What is meant by "communal festivities" in this context? And, why are they celebrated at daybreak?
"The railroad was not the first institution to impose regularity on society, or to draw attention to the importance of precise timekeeping. For as long as merchants have set out their wares at daybreak and communal festivities have been celebrated, people have been in rough agreement with their neighbors as to the time of day. The value of this tradition is today more apparent than ever. Were it not of time, social life would be unbearably for public acceptance of a single yardstick chaotic: the massive daily transfers of goods, services, and information would proceed in fits and starts; the very fabric of modern society would begin to unravel."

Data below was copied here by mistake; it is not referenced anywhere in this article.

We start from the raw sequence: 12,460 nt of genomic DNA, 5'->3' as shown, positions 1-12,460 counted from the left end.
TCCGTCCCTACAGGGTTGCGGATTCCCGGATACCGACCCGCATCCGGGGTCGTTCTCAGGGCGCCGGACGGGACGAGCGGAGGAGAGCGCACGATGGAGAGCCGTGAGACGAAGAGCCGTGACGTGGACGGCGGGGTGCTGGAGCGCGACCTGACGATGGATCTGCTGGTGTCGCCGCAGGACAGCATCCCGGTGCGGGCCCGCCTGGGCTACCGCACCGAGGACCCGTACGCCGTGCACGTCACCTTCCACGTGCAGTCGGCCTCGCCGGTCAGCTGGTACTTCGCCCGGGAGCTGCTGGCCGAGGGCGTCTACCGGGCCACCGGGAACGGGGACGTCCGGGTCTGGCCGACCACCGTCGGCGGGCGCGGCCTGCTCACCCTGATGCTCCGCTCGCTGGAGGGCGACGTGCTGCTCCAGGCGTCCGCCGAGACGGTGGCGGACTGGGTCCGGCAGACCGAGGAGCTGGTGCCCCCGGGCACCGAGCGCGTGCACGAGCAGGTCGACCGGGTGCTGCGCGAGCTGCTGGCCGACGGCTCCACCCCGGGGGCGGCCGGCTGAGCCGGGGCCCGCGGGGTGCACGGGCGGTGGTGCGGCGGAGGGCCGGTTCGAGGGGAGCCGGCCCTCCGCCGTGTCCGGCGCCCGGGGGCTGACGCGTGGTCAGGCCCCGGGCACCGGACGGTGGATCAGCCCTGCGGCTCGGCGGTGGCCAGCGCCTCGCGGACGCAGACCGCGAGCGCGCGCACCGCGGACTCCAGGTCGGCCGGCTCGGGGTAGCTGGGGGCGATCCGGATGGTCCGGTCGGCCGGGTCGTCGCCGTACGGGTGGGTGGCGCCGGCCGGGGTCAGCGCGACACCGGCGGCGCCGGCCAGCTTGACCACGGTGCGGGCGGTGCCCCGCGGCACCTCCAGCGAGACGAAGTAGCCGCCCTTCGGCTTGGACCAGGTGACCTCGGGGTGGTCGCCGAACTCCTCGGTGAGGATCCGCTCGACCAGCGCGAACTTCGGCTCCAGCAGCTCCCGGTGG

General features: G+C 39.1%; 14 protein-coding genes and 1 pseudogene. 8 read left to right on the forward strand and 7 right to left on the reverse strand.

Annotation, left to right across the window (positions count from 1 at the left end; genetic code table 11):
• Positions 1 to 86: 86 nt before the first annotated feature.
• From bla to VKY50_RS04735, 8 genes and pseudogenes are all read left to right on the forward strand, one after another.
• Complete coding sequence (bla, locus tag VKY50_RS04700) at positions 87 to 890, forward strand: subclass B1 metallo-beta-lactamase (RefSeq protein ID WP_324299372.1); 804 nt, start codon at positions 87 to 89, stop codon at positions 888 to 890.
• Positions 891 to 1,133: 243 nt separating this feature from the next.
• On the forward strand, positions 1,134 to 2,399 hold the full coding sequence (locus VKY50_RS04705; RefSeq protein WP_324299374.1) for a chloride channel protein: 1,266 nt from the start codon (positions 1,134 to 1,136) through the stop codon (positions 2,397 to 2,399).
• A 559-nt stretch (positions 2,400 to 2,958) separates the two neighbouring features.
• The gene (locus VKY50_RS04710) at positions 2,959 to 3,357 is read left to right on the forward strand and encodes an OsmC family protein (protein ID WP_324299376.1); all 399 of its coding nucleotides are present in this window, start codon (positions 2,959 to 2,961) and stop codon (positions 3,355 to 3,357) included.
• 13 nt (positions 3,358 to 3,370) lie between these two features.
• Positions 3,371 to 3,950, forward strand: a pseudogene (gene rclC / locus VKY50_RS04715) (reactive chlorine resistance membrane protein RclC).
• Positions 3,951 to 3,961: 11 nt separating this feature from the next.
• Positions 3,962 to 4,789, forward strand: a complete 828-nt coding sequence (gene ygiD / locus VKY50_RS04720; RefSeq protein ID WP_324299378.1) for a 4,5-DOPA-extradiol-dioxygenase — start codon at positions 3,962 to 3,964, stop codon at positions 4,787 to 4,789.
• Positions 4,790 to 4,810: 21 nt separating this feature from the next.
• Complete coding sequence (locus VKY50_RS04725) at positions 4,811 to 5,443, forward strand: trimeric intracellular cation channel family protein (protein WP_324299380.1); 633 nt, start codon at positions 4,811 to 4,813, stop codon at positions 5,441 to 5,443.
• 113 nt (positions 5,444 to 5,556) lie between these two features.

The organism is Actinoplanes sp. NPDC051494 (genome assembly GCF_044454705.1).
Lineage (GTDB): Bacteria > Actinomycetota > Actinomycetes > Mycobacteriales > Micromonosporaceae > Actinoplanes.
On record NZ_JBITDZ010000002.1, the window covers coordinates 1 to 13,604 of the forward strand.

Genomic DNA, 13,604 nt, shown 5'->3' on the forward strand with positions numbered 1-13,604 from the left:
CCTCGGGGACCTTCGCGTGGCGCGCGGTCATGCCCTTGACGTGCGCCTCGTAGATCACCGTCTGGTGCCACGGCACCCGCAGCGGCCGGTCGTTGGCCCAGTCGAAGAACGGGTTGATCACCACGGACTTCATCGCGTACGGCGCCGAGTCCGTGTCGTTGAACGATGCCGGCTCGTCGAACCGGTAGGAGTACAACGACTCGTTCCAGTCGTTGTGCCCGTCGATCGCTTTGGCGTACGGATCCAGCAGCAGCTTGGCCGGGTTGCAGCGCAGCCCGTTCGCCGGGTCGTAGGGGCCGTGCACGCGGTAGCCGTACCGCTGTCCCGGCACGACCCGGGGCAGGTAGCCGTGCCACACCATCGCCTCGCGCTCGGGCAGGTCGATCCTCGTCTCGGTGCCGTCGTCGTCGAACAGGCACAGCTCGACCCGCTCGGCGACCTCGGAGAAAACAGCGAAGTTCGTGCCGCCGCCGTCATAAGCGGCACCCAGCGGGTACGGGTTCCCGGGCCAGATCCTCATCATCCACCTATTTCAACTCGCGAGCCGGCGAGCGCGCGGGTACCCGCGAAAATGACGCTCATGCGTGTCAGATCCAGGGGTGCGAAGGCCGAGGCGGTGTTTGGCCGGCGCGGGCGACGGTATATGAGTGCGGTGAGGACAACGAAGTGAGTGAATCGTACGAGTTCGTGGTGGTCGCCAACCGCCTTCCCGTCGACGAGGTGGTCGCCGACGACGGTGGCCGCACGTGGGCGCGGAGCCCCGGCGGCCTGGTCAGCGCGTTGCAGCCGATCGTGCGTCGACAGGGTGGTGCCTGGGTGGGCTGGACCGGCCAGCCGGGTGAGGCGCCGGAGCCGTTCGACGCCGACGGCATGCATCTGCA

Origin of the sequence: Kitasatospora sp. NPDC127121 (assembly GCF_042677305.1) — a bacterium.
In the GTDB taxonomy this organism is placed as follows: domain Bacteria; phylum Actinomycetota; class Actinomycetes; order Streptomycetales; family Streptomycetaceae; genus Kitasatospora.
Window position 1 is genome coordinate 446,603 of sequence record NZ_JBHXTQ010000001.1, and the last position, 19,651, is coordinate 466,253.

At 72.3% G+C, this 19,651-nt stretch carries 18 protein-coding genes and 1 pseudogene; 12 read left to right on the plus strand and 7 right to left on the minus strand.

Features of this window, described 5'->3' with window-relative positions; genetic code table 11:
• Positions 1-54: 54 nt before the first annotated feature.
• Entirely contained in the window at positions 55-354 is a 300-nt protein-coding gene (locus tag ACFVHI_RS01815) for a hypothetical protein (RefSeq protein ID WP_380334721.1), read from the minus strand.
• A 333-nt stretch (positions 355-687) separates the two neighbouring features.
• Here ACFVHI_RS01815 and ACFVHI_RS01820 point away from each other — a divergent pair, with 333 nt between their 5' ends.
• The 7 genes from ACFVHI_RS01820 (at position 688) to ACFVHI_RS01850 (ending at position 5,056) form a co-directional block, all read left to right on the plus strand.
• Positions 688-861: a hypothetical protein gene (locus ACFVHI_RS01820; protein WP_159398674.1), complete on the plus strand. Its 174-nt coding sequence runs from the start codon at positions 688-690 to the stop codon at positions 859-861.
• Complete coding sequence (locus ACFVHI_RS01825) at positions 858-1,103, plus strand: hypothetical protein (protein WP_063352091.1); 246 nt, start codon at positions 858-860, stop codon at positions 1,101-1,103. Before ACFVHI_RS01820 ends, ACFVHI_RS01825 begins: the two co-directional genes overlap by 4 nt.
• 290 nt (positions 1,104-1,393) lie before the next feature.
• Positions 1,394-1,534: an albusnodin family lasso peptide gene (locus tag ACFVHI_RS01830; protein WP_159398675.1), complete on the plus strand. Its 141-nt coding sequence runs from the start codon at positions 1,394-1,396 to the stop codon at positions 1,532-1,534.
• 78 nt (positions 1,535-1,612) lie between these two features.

- Anonymous8 months ago
Communal festivities are whole-community festivities, even something as small as a block party today. In earlier times it would have been religious holy days, patriotic occasions, celebrations by royal decree, town or village fairs, or things like festivals in honor of harvest time or local agricultural products.
Most of these activities were not celebrated at daybreak. It was the merchants who set out their wares for sale at daybreak.
- Roger the MoleLv 78 months ago
"Communal festivities" are those which are shared by everyone. In Christian countries Easter and Christmas are examples. In the U.S. the Fourth of July is another. On the other hand, birthdays are not, since the whole community does not celebrate a person's birthday.
The text says nothing about celebrations at daybreak. Daybreak is when the merchants begin their business.